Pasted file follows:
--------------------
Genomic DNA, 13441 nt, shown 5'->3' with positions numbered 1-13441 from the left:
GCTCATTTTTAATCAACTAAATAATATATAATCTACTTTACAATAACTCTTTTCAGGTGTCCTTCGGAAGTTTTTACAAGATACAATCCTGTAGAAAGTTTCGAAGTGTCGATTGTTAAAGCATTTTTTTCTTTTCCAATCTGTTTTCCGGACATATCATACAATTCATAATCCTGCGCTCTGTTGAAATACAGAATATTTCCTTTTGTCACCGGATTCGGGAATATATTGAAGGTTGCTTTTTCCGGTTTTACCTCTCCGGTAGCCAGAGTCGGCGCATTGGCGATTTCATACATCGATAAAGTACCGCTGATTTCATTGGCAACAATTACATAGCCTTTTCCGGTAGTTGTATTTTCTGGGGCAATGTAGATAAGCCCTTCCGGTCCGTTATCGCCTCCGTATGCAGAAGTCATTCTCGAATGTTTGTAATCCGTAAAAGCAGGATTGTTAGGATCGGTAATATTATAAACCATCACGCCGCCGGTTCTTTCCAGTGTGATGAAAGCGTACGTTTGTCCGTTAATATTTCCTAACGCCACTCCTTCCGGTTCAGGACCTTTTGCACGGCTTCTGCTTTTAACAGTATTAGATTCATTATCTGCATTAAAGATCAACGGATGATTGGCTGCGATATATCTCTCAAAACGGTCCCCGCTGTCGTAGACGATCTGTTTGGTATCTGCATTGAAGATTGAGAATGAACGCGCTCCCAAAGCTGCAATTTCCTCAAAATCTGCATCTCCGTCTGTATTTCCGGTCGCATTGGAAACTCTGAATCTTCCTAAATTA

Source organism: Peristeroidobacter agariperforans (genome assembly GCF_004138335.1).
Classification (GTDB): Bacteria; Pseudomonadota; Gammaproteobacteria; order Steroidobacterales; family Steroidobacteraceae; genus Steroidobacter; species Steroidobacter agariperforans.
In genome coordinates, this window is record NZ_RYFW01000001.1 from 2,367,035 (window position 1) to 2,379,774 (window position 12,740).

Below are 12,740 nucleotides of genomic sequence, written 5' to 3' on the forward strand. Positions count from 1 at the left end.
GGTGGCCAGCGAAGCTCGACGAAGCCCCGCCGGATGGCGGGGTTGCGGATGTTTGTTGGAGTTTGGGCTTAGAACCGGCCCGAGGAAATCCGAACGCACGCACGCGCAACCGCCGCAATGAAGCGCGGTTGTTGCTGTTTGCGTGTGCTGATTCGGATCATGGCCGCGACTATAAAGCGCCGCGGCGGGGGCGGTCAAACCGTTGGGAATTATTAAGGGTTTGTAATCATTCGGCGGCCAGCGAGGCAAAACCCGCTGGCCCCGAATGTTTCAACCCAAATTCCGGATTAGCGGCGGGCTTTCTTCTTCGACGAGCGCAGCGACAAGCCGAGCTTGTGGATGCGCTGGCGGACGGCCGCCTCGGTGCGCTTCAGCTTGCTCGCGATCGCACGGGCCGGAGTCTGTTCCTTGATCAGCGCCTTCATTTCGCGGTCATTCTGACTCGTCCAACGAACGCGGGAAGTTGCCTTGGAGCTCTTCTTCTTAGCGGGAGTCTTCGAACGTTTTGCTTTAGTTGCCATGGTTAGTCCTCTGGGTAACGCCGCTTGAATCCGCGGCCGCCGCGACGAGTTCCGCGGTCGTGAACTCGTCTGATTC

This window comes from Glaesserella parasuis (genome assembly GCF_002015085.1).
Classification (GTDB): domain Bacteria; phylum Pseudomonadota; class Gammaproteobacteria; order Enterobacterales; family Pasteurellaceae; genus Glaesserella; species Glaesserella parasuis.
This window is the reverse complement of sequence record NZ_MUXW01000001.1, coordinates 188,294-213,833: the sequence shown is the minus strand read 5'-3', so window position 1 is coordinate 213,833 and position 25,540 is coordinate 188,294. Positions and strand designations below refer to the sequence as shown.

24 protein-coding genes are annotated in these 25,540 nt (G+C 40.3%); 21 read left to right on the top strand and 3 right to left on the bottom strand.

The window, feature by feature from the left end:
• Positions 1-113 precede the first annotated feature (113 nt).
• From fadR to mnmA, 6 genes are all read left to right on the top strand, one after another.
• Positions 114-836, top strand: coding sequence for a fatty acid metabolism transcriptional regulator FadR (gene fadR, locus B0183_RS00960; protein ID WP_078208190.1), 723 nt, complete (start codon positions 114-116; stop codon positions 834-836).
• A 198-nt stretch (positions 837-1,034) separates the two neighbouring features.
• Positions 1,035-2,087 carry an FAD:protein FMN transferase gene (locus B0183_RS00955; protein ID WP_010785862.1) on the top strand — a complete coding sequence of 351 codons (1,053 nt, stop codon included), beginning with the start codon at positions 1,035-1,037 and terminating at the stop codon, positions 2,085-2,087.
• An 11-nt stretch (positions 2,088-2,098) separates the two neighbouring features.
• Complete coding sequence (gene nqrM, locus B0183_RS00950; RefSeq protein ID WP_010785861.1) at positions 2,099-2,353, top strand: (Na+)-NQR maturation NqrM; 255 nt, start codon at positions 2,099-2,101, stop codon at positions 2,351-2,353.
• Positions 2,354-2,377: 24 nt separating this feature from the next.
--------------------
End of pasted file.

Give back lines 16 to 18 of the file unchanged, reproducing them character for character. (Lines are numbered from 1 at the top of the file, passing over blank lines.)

• A 198-nt stretch (positions 837-1,034) separates the two neighbouring features.
• Positions 1,035-2,087 carry an FAD:protein FMN transferase gene (locus B0183_RS00955; protein ID WP_010785862.1) on the top strand — a complete coding sequence of 351 codons (1,053 nt, stop codon included), beginning with the start codon at positions 1,035-1,037 and terminating at the stop codon, positions 2,085-2,087.
• An 11-nt stretch (positions 2,088-2,098) separates the two neighbouring features.